Could you escape this?
Sponsored Content - Nov 28, 2017 - Think Local

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When Kelowna Escape Games first set up shop in Kelowna a few months ago, it was the first company to bring commercial virtual reality to the city.

But for store manager William Yau, that was just a warm-up.

Now, after months of painstaking work, Kelowna Escape Games is finally making its game-changing escape rooms available to play.

You are probably familiar with escape rooms: they’re themed rooms full of puzzles that you and a group of friends need to solve in order to escape.

Yau, whose main business is creating intricately crafted escape rooms, says it’s time to forget whatever you think you know about that experience, because Kelowna Escape Games is doing something totally unique.

When you think “escape room” you probably imagine being locked in a room trying to find a bunch of keys to open a bunch of padlocks.

But the mere concept of a padlock offends Yau.

“Padlocks are fine, but they are very limited when it comes to puzzle creation,” he says. Why would you mess around with a bunch of locks and keys, when you can build elaborate puzzles using sounds, lasers, and motion sensors?

Kelowna Escape Games is the next generation of escape room, and Yau says many of his puzzle components are hand-made, which creates the most authentic-feeling experience possible.

His The Rise of the Itzamna room, for example, plunges players into a pitch-black Mayan tomb.

One portion of the stunning Rise of Itzamna room

As you and your friends cast the light of your lanterns down a narrow hallway, sand scraping beneath your feet, you’ll stumble across hand-carved idols and elaborate art on the walls.

Place a worn wooden statue in the exact right spot and a sharp crack echoes in the darkness, as a hidden door springs open. Cleverly redirect a beam of light, and a secret room rumbles into view.

The effects are all built right into the rooms, so there’s no interaction with the outside world required.

Yau has made this possible by equipping his escape rooms with motion and weight sensor technology–and it’s that pairing of the authentic feel and cutting-edge technology he says takes his escape rooms to an entirely new level.

“All our puzzles are really hands-on, so you get to touch and feel everything, hold objects in your hands,” Yau says. “The way we’ve paired them with our technology also lets you interact in a much more interesting way.”

His technological innovations extend beyond the puzzles themselves, to the built-in hint systems that again mean no outside help is necessary.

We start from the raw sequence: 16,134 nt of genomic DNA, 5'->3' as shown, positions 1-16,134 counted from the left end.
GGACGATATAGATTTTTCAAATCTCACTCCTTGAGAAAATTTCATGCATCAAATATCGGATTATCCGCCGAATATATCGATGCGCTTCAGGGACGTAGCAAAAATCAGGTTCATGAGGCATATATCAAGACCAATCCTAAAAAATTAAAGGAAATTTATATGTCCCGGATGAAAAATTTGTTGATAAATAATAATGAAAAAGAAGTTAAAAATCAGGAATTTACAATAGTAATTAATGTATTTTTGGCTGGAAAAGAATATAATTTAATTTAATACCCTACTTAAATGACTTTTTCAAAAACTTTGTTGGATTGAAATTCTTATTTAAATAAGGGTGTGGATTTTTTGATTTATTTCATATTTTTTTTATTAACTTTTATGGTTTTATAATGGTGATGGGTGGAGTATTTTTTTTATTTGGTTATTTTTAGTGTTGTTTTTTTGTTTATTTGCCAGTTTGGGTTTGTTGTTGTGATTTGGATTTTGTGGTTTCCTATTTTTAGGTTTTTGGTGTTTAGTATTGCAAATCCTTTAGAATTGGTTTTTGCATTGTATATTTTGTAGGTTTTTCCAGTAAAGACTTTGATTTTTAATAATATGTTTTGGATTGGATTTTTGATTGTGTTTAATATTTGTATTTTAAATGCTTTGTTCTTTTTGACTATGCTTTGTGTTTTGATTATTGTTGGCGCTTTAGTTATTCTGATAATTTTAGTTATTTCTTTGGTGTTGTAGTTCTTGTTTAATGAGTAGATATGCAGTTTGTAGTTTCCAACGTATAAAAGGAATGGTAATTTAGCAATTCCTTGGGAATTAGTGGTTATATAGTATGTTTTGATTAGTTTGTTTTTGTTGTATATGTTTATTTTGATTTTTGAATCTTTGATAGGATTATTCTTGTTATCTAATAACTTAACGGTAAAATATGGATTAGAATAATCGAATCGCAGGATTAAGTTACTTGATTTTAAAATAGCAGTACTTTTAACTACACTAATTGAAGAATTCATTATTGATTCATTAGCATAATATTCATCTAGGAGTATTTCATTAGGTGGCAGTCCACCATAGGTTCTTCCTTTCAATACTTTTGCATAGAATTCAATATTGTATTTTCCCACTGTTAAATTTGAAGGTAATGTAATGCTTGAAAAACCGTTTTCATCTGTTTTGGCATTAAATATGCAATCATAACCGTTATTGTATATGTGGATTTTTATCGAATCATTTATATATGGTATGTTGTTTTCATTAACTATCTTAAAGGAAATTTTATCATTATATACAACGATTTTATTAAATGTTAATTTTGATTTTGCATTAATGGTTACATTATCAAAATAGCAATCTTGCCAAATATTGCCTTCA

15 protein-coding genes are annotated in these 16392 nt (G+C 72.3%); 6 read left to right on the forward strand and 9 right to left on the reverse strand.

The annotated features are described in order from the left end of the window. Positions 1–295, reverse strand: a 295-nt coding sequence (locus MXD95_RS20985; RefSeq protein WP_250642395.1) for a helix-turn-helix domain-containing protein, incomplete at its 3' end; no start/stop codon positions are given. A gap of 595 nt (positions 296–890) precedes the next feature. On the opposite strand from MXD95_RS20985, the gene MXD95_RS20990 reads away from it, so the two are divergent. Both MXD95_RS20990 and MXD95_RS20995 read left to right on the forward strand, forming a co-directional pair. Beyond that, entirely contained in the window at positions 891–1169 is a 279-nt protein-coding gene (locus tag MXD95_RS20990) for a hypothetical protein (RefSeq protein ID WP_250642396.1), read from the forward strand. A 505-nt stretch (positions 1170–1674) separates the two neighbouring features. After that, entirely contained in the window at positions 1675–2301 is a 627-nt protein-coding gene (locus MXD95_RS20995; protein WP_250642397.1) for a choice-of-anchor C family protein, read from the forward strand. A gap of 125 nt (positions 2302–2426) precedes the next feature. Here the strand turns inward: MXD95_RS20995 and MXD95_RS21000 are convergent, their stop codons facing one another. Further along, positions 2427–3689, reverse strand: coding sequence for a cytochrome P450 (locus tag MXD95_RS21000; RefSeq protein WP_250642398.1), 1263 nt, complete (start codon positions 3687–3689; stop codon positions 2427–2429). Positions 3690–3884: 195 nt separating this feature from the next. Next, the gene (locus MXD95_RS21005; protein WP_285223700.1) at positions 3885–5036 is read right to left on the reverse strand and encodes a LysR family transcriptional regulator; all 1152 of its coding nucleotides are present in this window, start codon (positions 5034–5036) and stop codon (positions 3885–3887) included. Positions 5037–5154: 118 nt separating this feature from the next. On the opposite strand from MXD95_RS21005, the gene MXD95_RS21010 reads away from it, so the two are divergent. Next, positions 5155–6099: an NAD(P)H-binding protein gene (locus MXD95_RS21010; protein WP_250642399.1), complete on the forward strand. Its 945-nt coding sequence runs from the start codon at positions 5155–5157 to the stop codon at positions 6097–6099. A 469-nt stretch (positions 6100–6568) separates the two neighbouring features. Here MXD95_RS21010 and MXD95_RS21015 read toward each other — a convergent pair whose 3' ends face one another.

An iPad screen built into the room allows players to choose hints for any puzzle they’re stuck on, and even choose between a variety of hints for each, spanning from easy to hard.

Yau says he’s also passionate about his customers getting the most out of their experience, which is why he lets groups take a full hour to try and solve them.

In the end, he says, his ultimate goal is for everyone to feel good about the experience. That’s why he’s designed the rooms to have a 20-80 per cent pass rate.

So while the rooms are challenging, Yau also genuinely wants most everyone to pass them.

The Galaxy Defenders escape room has its own unique challenges

“Why would you pay me to spend an hour being frustrated, and end up feeling bad at the end? This is supposed to be fun, it’s supposed to be a great way to hang out with friends, I want you to feel good at the end,” he says.

Right now, Kelowna Escape Games has rooms for both beginner groups, and those looking for a little more of a challenge.

He’s also in the process of putting together a Game of Thrones themed room, which he giddily explains will be complete with a full replica of the Iron Throne.

“I want my customers to be blown away by this,” he says, “They are going to be so wowed by the decoration in this room, they will already feel they’ve got their money’s worth before they start the puzzle.

For more information on Kelowna Escape Games, or to book your escape experience, check them out online.

This article is written by or on behalf of the sponsoring client and does not necessarily reflect the views of Okanagan Edge.

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